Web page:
It is widely perceived and correctly so that the success of the Bhartiya Janata Party (BJP) in the elections and its rise to power was facilitated, to a great extent, by the media. The success of this media blitzkrieg was not as much due to the proactive efforts of the BJP as it was due to the numbness and inactivity of the Congress party. Having learnt a hands-on lesson on the importance of media, the BJP is bound to leverage the advantage to the maximum extent possible. One can expect all instruments of state to be forthcoming with information on a real time basis.
The media machinery of the Ministry of Defence has been in hibernation for almost a decade now. It seems that its mandarins have convinced themselves about the benefits of hiding behind a cloak of official secrecy. They have perfected the art of maintaining a regal silence. The attitude permeated from erstwhile Defence Minister AK Antony and found favour with the subordinates right down to the service level. Even the service chiefs have not been forthcoming in keeping the nation informed and assured about the health of national security.
There is a perceptible shift in policy with the new government in place. The statements now emanating from the highest level are quite encouraging. Prime Minster Narendra Modi has made public his resolve to address the shortfall of weapons and equipment on a war footing, he regularly speaks on security issues without hesitation. Defence Minister Arun Jaitley has been issuing comprehensive statements during his visits to forward areas and defence establishments. With AK Antony, defence analysts were at a loss to decipher what was being said let alone discuss the implication; then there were the many faux pas, statements and counter statements that reflected the services in poor light.
Communication has, since times immemorial, been integral to the planning of wars, across the world. In the modern context communication and media both play a pivotal role in conflicts; they constitute a force multiplier whose effective use can turn the fortunes of war.
When the US says that attacking Iraq or Afghanistan is necessary the world agrees, when it says that a drawback is the right thing to do again the world agrees. Many would suggest that the agreement comes by due to the dominant status of the country as a world power; this however, will not explain away the robust support of the American public to the decisions that are taken. The big reason is the massive perception management effort put in to garner national and international support for a state policy already decided upon. The righteousness, justification, uprightness, sagacity, rationality, strategic necessity of both the decision and the action taken is projected in manner that makes it seem to be the only worthwhile course of action available. This is a good example of how perceptions are managed in the realm of security.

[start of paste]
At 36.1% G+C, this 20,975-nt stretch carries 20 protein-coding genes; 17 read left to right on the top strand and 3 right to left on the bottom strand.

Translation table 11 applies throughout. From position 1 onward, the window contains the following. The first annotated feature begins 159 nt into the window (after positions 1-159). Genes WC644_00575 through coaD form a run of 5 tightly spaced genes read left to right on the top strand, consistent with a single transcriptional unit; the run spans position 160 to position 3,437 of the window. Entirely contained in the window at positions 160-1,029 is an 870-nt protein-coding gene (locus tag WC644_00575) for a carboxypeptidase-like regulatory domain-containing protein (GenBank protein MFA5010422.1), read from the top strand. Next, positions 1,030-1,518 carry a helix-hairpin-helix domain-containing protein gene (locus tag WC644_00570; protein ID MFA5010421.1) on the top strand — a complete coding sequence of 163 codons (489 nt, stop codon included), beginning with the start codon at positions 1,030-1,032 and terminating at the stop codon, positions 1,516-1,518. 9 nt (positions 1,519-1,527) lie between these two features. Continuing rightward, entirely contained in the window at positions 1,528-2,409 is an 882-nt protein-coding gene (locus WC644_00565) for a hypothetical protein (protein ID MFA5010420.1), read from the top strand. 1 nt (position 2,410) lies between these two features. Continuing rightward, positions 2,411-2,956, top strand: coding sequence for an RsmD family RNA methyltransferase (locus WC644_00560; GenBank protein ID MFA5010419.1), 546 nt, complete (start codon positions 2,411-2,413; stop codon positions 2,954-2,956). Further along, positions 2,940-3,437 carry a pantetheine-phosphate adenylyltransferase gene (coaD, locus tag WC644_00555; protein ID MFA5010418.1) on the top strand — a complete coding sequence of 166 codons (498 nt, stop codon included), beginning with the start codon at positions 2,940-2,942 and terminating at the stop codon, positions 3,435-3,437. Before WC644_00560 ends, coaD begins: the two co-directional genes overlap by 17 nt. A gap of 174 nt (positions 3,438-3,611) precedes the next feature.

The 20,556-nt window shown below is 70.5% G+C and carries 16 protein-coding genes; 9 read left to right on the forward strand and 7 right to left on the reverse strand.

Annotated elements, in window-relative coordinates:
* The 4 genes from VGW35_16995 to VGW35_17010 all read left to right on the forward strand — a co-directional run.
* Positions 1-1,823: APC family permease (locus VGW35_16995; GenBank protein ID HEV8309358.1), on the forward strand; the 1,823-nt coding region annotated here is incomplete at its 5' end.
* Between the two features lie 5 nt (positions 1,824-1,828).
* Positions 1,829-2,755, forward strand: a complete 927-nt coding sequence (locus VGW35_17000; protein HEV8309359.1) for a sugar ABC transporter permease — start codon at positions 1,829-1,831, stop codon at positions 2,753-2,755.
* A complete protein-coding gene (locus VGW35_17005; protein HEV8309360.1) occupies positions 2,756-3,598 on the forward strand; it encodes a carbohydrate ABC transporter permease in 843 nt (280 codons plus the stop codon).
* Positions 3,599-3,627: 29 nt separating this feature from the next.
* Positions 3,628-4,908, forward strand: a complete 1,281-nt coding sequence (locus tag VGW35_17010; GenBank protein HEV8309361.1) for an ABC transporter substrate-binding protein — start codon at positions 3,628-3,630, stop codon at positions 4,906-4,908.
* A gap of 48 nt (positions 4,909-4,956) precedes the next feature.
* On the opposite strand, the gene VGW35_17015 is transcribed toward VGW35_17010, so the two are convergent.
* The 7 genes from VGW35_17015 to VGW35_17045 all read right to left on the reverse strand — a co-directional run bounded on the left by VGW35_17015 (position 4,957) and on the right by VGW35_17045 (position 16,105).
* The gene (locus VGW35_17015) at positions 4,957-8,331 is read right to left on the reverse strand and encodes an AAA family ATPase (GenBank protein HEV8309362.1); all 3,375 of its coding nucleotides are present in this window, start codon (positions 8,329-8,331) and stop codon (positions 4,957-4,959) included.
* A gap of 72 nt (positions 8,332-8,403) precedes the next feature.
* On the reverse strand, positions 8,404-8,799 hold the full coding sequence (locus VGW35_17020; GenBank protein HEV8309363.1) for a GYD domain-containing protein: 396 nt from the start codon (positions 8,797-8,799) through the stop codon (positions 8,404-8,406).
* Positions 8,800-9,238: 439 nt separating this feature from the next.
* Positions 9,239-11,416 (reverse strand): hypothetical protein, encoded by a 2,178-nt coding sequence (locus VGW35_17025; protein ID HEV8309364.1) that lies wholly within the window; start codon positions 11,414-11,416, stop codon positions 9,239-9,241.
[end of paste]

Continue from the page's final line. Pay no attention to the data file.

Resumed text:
The going jargon on this subject is “Information warfare.” Information warfare involves seeking of information on the entire spectrum of conflict and using it to achieve set objectives. Media is considered to be an effective tool in this process; useful not only for acquisition of information but also its dissemination in a manner that assists in “shaping the environment.”
All armed forces across in the world know the concept; it is the application which differs. While the US achieves massive results, India, despite having the machinery, the knowledge and more importantly the need, has failed to optimise the resource. It is for this reason that despite doing a phenomenal job in countering terrorism in Jammu and Kashmir and restoring the sovereignty and territorial integrity of the nation, the army and the government have not been able to convince all in the country, let alone the world, about efficacy and resounding success of the effort put in. Every second person believes that Kashmir is the most militarised zone in the world, something that is far removed from reality. India simply failed to justify the escalation of operations in an intense environment of foreign sponsored terrorism and then failed to exploit the gradual and ongoing de-escalation; the biggest casualty in all this has been the morale of troops.
The only reason why the aforementioned lethargy has not spelt disaster for the country is the unimpeachable faith that citizens of this country have in its soldiers; The Indian soldier for the Indian common man is worthy only of approbation, he simply cannot do any wrong. This national hero worship helps in maintaining the morale of the soldiers also. This is a welcome situation but also fraught with danger; a wholly emotional bond breaks with time if it is not strengthened with rationality. What would happen if the people due to lack of information supplemented with disinformation get to believe that they were wrong in their opinion about the Indian armed forces and that they have been let down. The armed forces will then go the way of the Congress party. The point to be terrified about is that there was an alternative to the Congress in the form of the BJP but there is no alternative to the armed forces.
A fair degree of reinvention and restructuring will be required to get the dormant information machinery of the ministry of defence and the service headquarters rolling. The army being the dominant power and continuously engaged in operations has the most important role to play and the maximum effort to make in this regard. The systems that were in place and have fallen to disuse will first have to be re-energised; thereafter new systems will have to be incorporated to meet the existing requirements.
The first step is of course looking at media as a friend and force multiplier rather than the biggest enemy. With this conviction in place the next step would be to create the necessary structures that send out information which is honest, transparent and conducive to the service and national interest.